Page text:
Denver Art Museum Announces Exhibition Chronicling The American West in Bronze, 1850–1925

First exhibition to explore the relationship between sculptors and the American West

The Denver Art Museum (DAM) will host the exhibition The American West in Bronze, 1850–1925, May 11–August 31, 2014. At the turn of the 20th century, artistic representations of American Indians, cowboys and cavalry, pioneers and prospectors, and animals of the plains and the mountains served as visual metaphors for the Old West. Through seventy-two bronze sculptures by twenty-eight artists, The American West in Bronze explores the aesthetic and cultural impulses behind the creation of statuettes with American western themes popular with audiences then and now.

Frederic Remington was already well known as an illustrator and painter when he turned his hand to sculpting in the mid-1890s. His first effort, The Broncho Buster (1895), became one of the most popular American bronzes. But The Cheyenne (1901), with its extraordinary action and unconventional treatment of equestrian subject matter, may be the finest bronze he ever produced. Remington long admired the Cheyenne people and frequently featured them in his art. This Indian subject he portrayed “burning the air,” as he said, in the midst of battle. For more information about this artwork, including lesson plans for teachers and their students, visit the DAM Creativity Resource website. Frederic Remington American, 1861–1909 The Cheyenne 1903 Bronze Funds from the William D. Hewit Charitable Annuity Trust, 1981.14
“The allure of the American West is undeniable,” said Christoph Heinrich, Frederick and Jan Mayer Director of the Denver Art Museum. “In the last three years alone, thanks to the endowment of the Petrie Institute of Western American Art and the donation of the Roath Collection, the Denver Art Museum has risen to the position of an international leader in the field of western American art. We are proud to partner with The Metropolitan Museum of Art to illuminate this fascinating time period.”

From elegiac portrayals of dignified Indians to rough-and-tumble scenes of rowdy cowboys and tributes to the stalwart pioneers who settled the lands west of the Mississippi, The American West in Bronze explores themes of the American West brought to life in enduringly popular sculptures.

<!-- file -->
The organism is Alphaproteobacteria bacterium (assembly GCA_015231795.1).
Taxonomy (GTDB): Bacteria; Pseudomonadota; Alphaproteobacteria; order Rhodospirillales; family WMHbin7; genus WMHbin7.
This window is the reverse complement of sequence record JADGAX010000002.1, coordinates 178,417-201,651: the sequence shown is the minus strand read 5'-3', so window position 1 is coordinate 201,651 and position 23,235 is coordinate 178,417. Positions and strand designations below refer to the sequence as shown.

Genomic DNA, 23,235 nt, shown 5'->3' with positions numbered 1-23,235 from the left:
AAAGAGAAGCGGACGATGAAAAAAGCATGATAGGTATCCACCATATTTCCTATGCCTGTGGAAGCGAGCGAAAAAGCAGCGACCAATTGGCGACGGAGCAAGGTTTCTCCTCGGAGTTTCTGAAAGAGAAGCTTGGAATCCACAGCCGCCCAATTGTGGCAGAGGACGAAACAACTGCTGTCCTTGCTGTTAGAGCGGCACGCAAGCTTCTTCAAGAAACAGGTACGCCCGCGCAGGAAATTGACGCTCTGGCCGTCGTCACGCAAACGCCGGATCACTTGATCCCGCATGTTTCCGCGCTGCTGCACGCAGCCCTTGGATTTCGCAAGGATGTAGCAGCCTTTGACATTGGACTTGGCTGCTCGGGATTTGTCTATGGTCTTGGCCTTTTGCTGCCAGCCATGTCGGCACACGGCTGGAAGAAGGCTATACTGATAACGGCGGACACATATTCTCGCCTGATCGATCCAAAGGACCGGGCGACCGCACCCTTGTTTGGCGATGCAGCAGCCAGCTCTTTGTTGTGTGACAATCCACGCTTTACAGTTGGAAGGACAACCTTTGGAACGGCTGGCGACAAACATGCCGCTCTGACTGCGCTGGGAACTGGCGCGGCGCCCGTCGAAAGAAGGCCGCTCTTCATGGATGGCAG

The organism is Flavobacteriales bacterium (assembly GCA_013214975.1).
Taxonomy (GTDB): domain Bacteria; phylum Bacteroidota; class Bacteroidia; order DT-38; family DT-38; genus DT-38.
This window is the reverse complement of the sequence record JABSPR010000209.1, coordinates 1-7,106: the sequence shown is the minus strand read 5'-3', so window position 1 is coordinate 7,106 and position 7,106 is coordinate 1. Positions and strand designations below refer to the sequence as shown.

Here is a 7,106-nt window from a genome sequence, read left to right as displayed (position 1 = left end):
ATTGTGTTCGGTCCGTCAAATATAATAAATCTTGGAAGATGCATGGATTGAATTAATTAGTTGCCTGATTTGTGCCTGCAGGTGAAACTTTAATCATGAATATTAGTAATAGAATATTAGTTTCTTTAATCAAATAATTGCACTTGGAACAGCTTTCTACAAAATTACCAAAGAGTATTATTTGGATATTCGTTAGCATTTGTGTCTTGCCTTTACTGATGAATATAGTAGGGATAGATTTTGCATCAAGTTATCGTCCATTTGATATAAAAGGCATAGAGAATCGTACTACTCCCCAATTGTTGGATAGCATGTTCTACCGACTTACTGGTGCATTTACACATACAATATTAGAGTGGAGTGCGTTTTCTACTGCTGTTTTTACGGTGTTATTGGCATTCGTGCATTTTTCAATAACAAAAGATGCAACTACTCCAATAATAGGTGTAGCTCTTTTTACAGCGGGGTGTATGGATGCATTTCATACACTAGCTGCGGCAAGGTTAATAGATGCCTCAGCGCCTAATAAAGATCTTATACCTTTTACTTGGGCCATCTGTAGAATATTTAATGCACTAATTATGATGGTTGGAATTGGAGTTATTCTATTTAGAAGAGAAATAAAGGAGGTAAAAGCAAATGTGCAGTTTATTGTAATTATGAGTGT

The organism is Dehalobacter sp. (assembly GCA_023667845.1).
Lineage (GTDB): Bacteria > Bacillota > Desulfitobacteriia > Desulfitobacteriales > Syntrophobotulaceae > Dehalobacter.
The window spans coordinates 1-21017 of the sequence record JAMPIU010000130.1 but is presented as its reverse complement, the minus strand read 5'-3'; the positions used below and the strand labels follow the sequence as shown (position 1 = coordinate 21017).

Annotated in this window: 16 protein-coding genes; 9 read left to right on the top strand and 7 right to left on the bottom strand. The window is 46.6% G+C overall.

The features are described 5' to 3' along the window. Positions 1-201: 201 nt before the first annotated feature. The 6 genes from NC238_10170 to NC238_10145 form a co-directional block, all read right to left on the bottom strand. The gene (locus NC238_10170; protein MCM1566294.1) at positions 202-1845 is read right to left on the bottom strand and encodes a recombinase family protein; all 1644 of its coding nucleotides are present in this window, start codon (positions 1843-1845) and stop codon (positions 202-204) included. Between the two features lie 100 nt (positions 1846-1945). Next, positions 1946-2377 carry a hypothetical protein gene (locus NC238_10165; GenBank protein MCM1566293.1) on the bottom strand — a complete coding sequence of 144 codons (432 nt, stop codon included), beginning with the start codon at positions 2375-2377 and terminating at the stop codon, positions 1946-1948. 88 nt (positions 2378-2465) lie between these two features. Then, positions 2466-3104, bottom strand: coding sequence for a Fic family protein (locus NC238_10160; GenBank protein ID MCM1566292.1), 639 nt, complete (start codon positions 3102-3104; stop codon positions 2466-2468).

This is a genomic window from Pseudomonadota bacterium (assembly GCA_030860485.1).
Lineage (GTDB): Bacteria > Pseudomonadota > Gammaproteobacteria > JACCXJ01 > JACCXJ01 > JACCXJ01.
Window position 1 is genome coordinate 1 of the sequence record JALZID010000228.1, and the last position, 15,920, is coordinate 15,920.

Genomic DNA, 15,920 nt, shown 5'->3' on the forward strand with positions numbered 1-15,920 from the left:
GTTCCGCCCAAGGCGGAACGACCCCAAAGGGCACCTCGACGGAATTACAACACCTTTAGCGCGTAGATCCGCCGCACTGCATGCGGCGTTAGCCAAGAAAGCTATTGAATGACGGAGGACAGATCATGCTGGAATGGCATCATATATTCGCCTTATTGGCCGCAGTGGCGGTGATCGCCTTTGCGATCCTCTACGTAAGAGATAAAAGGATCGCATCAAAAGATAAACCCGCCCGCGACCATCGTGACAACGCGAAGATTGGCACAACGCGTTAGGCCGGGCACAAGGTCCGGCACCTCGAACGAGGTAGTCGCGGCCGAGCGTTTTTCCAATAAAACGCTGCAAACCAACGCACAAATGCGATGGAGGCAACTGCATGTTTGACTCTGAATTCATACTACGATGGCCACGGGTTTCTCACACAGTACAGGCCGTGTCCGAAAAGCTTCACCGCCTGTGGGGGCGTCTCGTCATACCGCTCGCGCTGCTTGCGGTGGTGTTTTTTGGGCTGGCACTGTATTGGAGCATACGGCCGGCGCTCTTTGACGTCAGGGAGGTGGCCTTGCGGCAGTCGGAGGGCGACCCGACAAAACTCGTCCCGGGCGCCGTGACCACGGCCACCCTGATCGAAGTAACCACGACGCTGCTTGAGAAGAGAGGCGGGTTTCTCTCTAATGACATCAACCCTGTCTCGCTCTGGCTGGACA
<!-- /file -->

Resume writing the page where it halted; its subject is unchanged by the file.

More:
“The western bronze statuette was eagerly collected by the urban populace at the turn of the 20th century,” said Thomas Smith, director of the Petrie Institute of Western American Art at the DAM and co-curator of the exhibition. “Remarkably, there has never been a full-scale exhibition on this rich and complex topic. A century later, no segment of American sculpture remains more appreciated by the public.”

The artists featured in the exhibition range from those internationally recognized for their work in bronze such as Frederic Remington and Charles M. Russell to artists who infrequently pursued western subjects such as Frederick William MacMonnies and Paul Manship. Many were rigorously trained in New York and Paris and used sophisticated techniques to produce bronzes that were celebrated at home and abroad as authentically American.

The American West in Bronze will be on view at the Denver Art Museum May 11–August 31, 2014 in the Gallagher Family Gallery on level one of the Hamilton Building and is included in general museum admission. An exhibition catalog, co-edited by co-curators Thomas Smith and Thayer Tolles, will be available in The Shop at the Denver Art Museum.

Hermon Atkins MacNeil (1866-1947), The Moqui Prayer for Rain, 1895-96 (cast about 1897). Bronze; 22-1/4 x 11 x 25-1/4 in. Daniel and Mathew Wolf in memory of Diane R. Wolf.


  • The Metropolitan Museum of Art: December 18, 2013–April 13, 2014
  • Denver Art Museum: May 11–August 31, 2014
  • Nanjing Museum, Nanjing, China: September 29, 2014–January 18, 2015

Exhibition Credit Line

The American West in Bronze, 1850-1925 is organized by The Metropolitan Museum of Art, in collaboration with the Denver Art Museum. It is funded by Henry Luce Foundation and Terra Foundation for American Art. Local support is provided by The Americana Foundation, the generous donors to the Annual Fund Leadership Campaign and the citizens who support the Scientific and Cultural Facilities District (SCFD). Promotional support is provided by 5280 Magazine, CBS4 and The Denver Post.